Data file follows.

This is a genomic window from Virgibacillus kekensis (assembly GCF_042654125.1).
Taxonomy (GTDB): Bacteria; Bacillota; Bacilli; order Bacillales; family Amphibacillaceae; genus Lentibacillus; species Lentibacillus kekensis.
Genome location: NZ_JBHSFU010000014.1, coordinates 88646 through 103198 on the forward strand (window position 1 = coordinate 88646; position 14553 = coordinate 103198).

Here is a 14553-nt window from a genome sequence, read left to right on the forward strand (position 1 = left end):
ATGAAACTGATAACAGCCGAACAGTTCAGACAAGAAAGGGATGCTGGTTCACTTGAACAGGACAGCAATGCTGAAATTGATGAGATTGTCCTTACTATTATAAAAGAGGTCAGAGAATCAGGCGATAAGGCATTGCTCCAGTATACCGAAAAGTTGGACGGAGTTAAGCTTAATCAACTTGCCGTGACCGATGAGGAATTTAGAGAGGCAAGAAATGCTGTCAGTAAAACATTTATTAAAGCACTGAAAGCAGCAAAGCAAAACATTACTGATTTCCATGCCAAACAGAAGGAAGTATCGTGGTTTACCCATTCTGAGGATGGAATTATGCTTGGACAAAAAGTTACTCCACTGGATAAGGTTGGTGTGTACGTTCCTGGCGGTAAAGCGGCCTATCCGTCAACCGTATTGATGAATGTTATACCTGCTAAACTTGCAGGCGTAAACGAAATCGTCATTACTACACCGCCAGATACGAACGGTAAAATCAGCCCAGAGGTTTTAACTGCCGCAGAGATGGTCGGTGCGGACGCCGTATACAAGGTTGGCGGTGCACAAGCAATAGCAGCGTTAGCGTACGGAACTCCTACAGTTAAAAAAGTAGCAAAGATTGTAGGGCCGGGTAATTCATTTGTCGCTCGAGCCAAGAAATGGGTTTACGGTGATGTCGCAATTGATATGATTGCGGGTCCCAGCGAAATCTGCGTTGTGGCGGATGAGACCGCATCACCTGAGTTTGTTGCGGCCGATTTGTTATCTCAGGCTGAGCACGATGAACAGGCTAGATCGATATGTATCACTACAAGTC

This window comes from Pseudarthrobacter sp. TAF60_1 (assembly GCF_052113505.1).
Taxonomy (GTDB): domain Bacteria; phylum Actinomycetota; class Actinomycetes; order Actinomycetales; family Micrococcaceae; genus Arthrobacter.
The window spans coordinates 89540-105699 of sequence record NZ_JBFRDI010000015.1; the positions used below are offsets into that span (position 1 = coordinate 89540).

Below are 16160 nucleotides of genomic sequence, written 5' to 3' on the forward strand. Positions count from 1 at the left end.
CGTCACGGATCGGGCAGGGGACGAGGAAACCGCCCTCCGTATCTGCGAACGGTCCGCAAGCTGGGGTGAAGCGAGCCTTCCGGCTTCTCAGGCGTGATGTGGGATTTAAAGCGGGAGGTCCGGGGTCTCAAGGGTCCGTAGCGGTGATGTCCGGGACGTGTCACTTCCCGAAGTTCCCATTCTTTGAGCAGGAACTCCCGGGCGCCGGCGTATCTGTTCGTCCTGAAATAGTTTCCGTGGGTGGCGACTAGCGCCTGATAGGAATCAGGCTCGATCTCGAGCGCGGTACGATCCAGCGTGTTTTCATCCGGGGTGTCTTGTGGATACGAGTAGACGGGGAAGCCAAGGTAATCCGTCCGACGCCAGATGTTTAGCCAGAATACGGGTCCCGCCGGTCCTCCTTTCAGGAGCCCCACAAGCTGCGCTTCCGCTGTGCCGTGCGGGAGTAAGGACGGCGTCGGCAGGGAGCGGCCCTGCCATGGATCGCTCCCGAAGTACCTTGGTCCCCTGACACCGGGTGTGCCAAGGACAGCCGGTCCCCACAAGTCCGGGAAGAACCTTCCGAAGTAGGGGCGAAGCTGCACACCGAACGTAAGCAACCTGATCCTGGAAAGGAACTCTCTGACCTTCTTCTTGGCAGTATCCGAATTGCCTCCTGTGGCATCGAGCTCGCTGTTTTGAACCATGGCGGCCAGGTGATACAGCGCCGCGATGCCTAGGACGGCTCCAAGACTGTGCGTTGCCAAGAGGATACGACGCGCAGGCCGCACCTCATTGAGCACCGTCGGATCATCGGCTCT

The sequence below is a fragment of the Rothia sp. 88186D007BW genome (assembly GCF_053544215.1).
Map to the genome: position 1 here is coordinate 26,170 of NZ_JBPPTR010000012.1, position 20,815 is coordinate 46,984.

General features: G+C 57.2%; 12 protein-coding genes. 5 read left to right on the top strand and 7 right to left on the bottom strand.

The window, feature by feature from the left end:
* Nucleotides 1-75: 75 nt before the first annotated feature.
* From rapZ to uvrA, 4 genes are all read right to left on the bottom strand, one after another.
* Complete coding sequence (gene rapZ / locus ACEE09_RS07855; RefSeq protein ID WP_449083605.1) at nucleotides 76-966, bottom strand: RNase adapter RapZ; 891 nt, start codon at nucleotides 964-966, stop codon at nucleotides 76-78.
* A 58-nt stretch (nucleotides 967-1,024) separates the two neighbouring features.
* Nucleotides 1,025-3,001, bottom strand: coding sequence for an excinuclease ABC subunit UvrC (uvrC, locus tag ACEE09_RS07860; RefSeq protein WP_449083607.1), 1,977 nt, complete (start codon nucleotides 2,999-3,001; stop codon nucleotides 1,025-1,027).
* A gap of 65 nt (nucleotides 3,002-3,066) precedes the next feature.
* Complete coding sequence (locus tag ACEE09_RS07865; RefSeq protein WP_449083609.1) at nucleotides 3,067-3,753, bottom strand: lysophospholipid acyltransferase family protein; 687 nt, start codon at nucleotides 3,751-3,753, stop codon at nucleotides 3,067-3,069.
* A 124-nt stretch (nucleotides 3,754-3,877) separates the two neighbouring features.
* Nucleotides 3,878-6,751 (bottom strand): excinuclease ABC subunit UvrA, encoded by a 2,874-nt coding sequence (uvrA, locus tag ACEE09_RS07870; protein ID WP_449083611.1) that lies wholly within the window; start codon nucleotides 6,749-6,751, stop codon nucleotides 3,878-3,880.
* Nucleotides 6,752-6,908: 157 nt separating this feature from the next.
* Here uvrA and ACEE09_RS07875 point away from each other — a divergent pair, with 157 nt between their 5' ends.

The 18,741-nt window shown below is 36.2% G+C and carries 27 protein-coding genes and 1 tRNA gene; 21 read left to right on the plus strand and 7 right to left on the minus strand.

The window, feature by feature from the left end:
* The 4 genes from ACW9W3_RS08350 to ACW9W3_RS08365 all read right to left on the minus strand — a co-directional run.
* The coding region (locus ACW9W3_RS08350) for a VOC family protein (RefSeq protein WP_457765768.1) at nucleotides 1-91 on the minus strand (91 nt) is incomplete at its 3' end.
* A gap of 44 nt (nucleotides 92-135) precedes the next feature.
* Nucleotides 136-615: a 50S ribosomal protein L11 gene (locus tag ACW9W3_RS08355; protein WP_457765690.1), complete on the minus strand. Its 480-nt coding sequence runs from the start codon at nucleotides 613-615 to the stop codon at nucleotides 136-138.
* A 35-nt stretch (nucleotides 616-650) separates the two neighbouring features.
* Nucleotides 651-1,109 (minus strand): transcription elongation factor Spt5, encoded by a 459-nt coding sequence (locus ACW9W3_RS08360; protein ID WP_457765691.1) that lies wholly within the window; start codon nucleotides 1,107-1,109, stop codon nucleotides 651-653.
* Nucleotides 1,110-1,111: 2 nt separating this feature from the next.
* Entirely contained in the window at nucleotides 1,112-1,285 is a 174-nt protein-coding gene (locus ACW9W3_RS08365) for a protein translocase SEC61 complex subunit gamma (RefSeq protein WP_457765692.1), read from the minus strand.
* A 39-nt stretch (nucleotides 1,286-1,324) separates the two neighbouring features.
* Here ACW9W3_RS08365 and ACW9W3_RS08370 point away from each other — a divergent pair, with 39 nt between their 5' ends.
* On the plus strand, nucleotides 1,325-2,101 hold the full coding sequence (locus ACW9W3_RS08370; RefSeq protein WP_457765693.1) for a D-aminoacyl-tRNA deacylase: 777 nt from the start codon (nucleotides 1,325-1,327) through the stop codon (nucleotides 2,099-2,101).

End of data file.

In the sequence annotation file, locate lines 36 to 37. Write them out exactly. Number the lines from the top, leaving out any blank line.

* A 39-nt stretch (nucleotides 1,286-1,324) separates the two neighbouring features.
* Here ACW9W3_RS08365 and ACW9W3_RS08370 point away from each other — a divergent pair, with 39 nt between their 5' ends.